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9. People immigrate for the following reasons:
economic (e.g, to escape poverty)
professional (e.g, to find employment; to search for an occupation that is unavailable)
political (e.g, to escape dictatorship or other unfair governments; disagrees over government)
persecution and oppression, including genocide, ethnic cleansing, and bullying
sentimental (e.g., the desire to settle in a country due to personal preference; family reunification).
religious (e.g., they were not allowed to practice their own religion in some cases)
The great majority of immigration occurs for economic reasons of one sort or another. Wage rates and living expenses vary greatly between different countries; poor individuals of third world countries can have far higher standards of living in developed countries than in their originating countries, as not very well off but financially independent people from highly developed countries can live better in a less developed country where living standards are lower.
10. An immigration policy is any policy of a state that affects the transit of persons across its borders, but especially those that intend to work and to remain in the country. Immigration policies can range from isolationism, where no migration at all is allowed, to free immigration, where most forms of migration are allowed.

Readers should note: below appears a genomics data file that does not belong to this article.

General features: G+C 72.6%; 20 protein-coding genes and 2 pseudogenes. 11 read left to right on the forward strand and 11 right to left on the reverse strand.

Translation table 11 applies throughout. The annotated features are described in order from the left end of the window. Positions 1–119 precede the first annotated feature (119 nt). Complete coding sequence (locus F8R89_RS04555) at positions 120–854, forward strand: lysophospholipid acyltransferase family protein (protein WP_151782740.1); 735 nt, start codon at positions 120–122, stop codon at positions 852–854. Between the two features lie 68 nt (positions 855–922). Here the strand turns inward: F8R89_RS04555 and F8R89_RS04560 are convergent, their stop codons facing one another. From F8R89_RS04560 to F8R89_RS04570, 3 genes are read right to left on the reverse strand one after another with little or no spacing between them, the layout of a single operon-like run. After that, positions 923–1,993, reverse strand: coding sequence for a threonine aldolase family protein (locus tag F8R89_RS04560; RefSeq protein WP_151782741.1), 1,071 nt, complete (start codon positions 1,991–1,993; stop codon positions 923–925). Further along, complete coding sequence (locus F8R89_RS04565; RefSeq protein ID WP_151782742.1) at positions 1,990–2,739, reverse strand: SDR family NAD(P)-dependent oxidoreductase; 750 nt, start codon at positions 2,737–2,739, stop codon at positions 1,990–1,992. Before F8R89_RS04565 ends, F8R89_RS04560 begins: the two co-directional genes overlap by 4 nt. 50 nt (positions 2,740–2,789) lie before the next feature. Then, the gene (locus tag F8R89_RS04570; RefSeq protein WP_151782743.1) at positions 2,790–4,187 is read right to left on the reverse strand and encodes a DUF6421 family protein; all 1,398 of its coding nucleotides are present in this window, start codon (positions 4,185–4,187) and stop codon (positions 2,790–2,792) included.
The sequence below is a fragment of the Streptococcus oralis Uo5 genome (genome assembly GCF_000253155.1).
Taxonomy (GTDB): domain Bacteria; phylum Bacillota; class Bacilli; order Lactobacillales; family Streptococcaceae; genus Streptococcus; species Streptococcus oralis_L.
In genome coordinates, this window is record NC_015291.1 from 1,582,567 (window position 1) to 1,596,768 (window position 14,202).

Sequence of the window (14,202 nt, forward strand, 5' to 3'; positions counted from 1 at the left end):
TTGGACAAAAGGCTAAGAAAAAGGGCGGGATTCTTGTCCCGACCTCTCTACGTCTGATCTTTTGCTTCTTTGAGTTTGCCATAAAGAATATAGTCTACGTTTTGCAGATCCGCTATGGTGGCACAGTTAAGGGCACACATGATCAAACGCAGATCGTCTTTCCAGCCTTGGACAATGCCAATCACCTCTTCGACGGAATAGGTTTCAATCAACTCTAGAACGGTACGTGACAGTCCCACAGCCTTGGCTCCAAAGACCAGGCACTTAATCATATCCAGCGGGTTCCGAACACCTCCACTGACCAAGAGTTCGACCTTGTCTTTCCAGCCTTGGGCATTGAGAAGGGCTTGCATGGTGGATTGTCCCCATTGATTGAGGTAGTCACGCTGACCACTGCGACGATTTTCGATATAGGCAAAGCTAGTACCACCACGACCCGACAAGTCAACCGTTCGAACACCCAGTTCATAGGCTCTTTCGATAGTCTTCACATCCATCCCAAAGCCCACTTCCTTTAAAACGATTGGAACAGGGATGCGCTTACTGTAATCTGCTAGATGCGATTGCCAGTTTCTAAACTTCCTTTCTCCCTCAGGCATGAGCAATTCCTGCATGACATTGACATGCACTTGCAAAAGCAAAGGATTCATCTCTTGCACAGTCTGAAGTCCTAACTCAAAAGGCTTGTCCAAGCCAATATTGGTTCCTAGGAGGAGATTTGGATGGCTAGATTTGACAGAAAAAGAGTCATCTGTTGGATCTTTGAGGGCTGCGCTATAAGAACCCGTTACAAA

Immigration policy is often closely related to other policies:
Tax, tariff and trade rules that determine what goods migrants may bring with them, what services they may perform while temporarily in the country, and etc.and who is allowed to remain, e.g. the European Union has no immigration restrictions within it, any resident of any of the signatory nations may move and seek work anywhere within.
investment policy that permits wealthy immigrants to invest in businesses in exchange for favorable treatment, early issuance of passports and permanent resident status.
11. Some free-market libertarians believe that a free global labor market with no restrictions on immigration would, in the long run, boost global prosperity. Major corporate interests have been among the strongest advocates of liberalization of immigration laws since movement of personnel is essential to creation of true multinational corporations. Among those on the opposite side of the issue are nationalists who propose militarizing borders; protectionists who prefer closed labor markets or who see liberal immigration practices as a form of corporate welfare where corporate interests use inexpensive or free government immigration benefits, rather than corporate resources, to compensate employees; and xenophobes who fear the presence of foreigners, though these views are not shared by all or even most immigration reductionists. Still others feel that the focus should be taken off of immigration control and placed on the importance of equal rights for immigrants to avoid what they believe to be corporate exploitation of immigrant poverty. Immigration is often forced on an unwilling population by politicians who wish to gain politcal advantage.